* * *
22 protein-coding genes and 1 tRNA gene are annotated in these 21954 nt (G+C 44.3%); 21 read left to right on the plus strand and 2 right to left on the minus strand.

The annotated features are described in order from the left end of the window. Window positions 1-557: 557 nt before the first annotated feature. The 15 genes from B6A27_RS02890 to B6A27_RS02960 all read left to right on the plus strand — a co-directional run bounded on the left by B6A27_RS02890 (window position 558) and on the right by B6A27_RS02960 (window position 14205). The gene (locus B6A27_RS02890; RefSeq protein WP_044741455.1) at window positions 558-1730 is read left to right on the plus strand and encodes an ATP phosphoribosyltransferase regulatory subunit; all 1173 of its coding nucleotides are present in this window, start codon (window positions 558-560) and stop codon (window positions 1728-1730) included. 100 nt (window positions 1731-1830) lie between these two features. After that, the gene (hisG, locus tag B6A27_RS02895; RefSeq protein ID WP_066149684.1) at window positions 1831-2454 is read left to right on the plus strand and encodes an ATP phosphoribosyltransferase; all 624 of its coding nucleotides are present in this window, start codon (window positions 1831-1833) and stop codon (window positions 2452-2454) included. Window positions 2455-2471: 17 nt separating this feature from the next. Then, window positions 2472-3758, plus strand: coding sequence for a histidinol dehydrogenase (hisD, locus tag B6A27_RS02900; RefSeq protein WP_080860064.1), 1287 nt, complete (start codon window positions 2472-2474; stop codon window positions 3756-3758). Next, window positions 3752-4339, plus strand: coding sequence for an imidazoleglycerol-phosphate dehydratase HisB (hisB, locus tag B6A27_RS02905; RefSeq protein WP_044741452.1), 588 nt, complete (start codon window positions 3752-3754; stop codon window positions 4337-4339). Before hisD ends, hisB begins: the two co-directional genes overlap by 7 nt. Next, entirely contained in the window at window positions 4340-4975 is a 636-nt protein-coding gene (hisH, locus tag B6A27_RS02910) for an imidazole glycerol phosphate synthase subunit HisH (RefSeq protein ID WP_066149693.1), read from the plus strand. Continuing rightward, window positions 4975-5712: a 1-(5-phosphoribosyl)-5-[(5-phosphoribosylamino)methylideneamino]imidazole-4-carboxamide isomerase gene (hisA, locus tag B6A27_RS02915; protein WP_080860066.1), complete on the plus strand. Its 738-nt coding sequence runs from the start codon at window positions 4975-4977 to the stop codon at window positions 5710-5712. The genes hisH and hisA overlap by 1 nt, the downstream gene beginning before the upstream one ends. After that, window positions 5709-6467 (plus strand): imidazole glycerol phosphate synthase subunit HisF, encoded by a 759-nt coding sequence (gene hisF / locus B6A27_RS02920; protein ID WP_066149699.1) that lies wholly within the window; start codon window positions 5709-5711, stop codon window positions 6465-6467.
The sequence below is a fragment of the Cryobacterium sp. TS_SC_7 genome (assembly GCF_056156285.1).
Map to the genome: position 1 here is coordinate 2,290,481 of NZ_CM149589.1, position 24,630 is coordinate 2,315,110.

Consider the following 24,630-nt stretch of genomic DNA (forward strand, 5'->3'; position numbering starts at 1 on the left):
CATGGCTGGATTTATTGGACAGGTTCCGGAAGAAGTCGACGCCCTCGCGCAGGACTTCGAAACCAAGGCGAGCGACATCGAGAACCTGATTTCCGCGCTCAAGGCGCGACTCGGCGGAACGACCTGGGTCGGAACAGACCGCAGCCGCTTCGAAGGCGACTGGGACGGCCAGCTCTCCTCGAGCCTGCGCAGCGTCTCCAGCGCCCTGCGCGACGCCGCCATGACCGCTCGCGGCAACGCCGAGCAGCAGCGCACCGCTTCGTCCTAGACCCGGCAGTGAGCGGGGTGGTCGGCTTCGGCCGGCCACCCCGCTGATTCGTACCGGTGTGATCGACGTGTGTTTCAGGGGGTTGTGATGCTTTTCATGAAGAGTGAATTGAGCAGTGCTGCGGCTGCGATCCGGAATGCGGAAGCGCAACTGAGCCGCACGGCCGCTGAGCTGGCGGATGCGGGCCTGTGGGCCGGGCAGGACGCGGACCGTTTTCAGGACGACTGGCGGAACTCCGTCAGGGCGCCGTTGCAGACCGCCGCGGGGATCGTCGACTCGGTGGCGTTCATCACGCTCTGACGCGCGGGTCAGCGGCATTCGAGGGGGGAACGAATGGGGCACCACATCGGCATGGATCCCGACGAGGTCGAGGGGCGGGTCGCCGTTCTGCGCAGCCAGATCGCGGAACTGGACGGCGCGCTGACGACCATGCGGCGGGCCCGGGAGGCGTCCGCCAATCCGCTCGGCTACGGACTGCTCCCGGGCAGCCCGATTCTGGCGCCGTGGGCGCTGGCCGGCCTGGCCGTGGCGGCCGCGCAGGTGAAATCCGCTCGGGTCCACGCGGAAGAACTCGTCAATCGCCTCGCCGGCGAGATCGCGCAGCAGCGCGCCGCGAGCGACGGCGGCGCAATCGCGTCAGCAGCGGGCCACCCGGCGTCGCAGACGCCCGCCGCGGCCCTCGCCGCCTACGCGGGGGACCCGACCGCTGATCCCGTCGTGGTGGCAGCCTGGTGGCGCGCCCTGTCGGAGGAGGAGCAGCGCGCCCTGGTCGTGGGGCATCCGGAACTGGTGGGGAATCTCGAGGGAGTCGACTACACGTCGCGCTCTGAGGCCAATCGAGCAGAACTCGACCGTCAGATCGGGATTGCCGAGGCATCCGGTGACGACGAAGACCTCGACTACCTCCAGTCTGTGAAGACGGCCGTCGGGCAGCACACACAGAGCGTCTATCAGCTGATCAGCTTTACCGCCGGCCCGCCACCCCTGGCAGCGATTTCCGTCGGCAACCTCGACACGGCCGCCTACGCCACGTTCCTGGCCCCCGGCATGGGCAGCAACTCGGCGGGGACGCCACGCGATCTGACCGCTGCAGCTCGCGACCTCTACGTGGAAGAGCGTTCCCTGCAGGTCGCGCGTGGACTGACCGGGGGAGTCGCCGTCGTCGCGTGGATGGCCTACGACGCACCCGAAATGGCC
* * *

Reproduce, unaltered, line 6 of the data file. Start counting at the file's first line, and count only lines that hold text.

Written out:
CATGGCTGGATTTATTGGACAGGTTCCGGAAGAAGTCGACGCCCTCGCGCAGGACTTCGAAACCAAGGCGAGCGACATCGAGAACCTGATTTCCGCGCTCAAGGCGCGACTCGGCGGAACGACCTGGGTCGGAACAGACCGCAGCCGCTTCGAAGGCGACTGGGACGGCCAGCTCTCCTCGAGCCTGCGCAGCGTCTCCAGCGCCCTGCGCGACGCCGCCATGACCGCTCGCGGCAACGCCGAGCAGCAGCGCACCGCTTCGTCCTAGACCCGGCAGTGAGCGGGGTGGTCGGCTTCGGCCGGCCACCCCGCTGATTCGTACCGGTGTGATCGACGTGTGTTTCAGGGGGTTGTGATGCTTTTCATGAAGAGTGAATTGAGCAGTGCTGCGGCTGCGATCCGGAATGCGGAAGCGCAACTGAGCCGCACGGCCGCTGAGCTGGCGGATGCGGGCCTGTGGGCCGGGCAGGACGCGGACCGTTTTCAGGACGACTGGCGGAACTCCGTCAGGGCGCCGTTGCAGACCGCCGCGGGGATCGTCGACTCGGTGGCGTTCATCACGCTCTGACGCGCGGGTCAGCGGCATTCGAGGGGGGAACGAATGGGGCACCACATCGGCATGGATCCCGACGAGGTCGAGGGGCGGGTCGCCGTTCTGCGCAGCCAGATCGCGGAACTGGACGGCGCGCTGACGACCATGCGGCGGGCCCGGGAGGCGTCCGCCAATCCGCTCGGCTACGGACTGCTCCCGGGCAGCCCGATTCTGGCGCCGTGGGCGCTGGCCGGCCTGGCCGTGGCGGCCGCGCAGGTGAAATCCGCTCGGGTCCACGCGGAAGAACTCGTCAATCGCCTCGCCGGCGAGATCGCGCAGCAGCGCGCCGCGAGCGACGGCGGCGCAATCGCGTCAGCAGCGGGCCACCCGGCGTCGCAGACGCCCGCCGCGGCCCTCGCCGCCTACGCGGGGGACCCGACCGCTGATCCCGTCGTGGTGGCAGCCTGGTGGCGCGCCCTGTCGGAGGAGGAGCAGCGCGCCCTGGTCGTGGGGCATCCGGAACTGGTGGGGAATCTCGAGGGAGTCGACTACACGTCGCGCTCTGAGGCCAATCGAGCAGAACTCGACCGTCAGATCGGGATTGCCGAGGCATCCGGTGACGACGAAGACCTCGACTACCTCCAGTCTGTGAAGACGGCCGTCGGGCAGCACACACAGAGCGTCTATCAGCTGATCAGCTTTACCGCCGGCCCGCCACCCCTGGCAGCGATTTCCGTCGGCAACCTCGACACGGCCGCCTACGCCACGTTCCTGGCCCCCGGCATGGGCAGCAACTCGGCGGGGACGCCACGCGATCTGACCGCTGCAGCTCGCGACCTCTACGTGGAAGAGCGTTCCCTGCAGGTCGCGCGTGGACTGACCGGGGGAGTCGCCGTCGTCGCGTGGATGGCCTACGACGCACCCGAAATGGCC